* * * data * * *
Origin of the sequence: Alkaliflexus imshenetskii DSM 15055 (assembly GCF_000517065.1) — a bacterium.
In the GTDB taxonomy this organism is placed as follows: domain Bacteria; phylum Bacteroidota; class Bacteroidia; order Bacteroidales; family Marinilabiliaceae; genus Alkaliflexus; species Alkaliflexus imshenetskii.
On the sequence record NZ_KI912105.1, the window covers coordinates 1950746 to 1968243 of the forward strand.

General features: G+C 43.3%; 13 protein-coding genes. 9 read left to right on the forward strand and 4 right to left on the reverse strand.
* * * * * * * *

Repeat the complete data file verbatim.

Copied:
Origin of the sequence: Alkaliflexus imshenetskii DSM 15055 (assembly GCF_000517065.1) — a bacterium.
In the GTDB taxonomy this organism is placed as follows: domain Bacteria; phylum Bacteroidota; class Bacteroidia; order Bacteroidales; family Marinilabiliaceae; genus Alkaliflexus; species Alkaliflexus imshenetskii.
On the sequence record NZ_KI912105.1, the window covers coordinates 1950746 to 1968243 of the forward strand.

General features: G+C 43.3%; 13 protein-coding genes. 9 read left to right on the forward strand and 4 right to left on the reverse strand.